As the constant drip of new revelations about NSA surveillance programs continues to stoke outrage online, the nationwide Restore the Fourth rally seems to be the first major, physical example of the ongoing backlash. The event, which took place on July 4th in over 100 cities, is being called the internet’s biggest rally since SOPA, the bill that threatened to cripple and control the open web in early 2012. But does Restore the Fourth have what it takes to become a full-fledged social movement? The Verge went to rallies in New York and San Francisco to see.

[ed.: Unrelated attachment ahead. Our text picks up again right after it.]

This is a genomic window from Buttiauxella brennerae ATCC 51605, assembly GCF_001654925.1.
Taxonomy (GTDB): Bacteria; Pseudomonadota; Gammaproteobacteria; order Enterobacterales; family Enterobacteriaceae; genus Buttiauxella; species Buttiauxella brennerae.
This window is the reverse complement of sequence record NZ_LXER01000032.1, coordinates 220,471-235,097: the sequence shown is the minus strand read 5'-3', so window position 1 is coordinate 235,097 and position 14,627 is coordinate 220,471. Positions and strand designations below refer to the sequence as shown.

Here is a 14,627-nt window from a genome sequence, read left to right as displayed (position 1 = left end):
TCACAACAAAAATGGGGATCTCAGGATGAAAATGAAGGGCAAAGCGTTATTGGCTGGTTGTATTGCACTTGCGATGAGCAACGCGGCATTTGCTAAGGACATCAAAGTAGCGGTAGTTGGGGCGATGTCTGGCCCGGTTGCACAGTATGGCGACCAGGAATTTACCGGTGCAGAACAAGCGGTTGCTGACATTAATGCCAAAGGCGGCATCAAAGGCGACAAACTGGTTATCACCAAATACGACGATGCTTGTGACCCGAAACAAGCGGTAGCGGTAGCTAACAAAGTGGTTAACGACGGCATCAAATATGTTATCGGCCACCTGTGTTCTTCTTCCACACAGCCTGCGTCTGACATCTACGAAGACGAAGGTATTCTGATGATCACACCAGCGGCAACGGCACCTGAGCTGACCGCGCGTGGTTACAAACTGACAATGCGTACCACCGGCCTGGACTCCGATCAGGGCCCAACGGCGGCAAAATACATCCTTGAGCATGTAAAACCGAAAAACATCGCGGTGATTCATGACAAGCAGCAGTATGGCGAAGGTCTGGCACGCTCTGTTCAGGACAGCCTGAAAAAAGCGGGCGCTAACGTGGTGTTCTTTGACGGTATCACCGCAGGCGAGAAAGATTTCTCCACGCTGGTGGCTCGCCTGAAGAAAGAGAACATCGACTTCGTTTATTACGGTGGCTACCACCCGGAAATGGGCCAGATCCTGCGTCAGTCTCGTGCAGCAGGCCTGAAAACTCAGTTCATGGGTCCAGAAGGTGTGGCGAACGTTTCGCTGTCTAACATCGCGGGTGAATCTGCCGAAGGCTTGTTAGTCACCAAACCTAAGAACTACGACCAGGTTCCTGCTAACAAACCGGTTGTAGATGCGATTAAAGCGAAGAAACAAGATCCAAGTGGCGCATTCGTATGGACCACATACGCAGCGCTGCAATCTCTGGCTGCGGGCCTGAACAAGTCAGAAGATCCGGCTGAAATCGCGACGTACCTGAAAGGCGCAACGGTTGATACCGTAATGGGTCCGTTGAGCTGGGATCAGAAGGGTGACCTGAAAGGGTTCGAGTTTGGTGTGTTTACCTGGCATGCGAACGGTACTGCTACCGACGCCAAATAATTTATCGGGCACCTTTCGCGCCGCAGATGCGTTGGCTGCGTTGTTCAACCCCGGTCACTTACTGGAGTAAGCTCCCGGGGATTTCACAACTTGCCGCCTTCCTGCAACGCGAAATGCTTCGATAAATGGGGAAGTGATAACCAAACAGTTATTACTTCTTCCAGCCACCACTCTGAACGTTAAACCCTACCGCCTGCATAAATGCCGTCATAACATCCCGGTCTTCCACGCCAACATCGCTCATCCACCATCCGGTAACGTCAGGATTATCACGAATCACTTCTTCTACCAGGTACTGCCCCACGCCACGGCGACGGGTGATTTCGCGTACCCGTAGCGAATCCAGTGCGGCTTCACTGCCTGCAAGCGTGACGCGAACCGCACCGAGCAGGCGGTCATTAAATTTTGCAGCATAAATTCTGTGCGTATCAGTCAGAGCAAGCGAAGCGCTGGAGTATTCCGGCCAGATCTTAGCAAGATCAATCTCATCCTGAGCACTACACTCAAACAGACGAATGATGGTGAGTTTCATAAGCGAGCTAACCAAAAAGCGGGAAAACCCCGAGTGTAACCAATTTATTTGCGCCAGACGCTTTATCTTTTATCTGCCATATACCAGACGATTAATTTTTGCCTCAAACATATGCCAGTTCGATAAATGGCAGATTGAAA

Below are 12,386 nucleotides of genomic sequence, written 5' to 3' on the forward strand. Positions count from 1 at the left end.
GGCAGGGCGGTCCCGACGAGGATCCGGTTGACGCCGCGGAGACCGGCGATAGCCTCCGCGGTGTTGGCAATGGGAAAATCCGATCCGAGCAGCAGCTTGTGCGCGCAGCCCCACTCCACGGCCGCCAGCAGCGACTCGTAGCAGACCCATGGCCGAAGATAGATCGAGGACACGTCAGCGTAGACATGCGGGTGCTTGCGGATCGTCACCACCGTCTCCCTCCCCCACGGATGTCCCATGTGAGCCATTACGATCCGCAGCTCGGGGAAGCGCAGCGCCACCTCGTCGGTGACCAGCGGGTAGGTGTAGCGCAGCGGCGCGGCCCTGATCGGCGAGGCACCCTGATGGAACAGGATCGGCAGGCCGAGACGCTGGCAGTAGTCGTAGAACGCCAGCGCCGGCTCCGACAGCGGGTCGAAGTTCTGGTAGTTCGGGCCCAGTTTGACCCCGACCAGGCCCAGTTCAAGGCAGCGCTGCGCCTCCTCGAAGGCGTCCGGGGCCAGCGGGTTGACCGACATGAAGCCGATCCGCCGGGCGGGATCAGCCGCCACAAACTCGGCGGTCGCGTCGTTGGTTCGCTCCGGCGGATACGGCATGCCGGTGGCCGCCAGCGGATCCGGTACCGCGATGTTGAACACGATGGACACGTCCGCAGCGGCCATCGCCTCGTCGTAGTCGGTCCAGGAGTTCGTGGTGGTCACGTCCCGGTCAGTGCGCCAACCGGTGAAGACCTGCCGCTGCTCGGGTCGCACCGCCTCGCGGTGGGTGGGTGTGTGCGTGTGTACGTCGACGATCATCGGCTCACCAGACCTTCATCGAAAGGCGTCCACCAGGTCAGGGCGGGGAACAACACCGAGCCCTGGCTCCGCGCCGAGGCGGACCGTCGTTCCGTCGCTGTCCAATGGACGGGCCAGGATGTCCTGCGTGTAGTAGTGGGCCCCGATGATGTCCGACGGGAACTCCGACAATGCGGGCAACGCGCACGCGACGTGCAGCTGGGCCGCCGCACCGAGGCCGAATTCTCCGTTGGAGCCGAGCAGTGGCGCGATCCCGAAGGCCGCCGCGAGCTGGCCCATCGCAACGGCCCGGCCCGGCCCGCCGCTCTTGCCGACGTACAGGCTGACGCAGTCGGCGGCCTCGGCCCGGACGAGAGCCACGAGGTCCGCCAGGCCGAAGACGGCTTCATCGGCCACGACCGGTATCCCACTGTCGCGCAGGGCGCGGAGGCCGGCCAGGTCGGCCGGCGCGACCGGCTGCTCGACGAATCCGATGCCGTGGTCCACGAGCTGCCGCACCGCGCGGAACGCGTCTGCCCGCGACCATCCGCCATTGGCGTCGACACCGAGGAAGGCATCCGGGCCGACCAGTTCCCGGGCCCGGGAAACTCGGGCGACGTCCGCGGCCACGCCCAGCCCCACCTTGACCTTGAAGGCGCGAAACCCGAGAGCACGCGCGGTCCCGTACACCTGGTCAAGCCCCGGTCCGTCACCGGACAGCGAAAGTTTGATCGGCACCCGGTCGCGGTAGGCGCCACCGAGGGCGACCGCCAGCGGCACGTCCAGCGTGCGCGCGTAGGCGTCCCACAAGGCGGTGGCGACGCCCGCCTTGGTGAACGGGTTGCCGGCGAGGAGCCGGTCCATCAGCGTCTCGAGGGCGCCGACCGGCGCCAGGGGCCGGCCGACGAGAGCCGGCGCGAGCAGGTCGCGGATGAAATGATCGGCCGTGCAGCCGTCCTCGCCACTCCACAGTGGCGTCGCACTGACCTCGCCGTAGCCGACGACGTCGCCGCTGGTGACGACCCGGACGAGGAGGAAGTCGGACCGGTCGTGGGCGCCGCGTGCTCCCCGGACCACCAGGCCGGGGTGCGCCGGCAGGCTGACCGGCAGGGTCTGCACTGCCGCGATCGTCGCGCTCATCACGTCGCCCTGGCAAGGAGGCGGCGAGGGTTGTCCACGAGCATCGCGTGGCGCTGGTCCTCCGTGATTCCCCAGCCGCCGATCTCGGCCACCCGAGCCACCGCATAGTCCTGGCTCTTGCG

“They say wiretap / We say fight back”; “Keep your mitts off our bits”; “Hey, hey, NSA / Stop your spying, go away”; “Stop the surveillance / Restore the Fourth Amendment.” The day’s most common chants show how both events — which were peaceful — avoided some of the mixed-messaging pitfalls that caused problems for previous movements like Occupy or the WTO protests in the late 90s. Protest signs featured a smattering of internet memes accompanying more straightforward populist outrage: “Stop all the Downloadin”; “I was born in 1984 / I refuse to die in 1984”; and “Obama: I am disappoint.”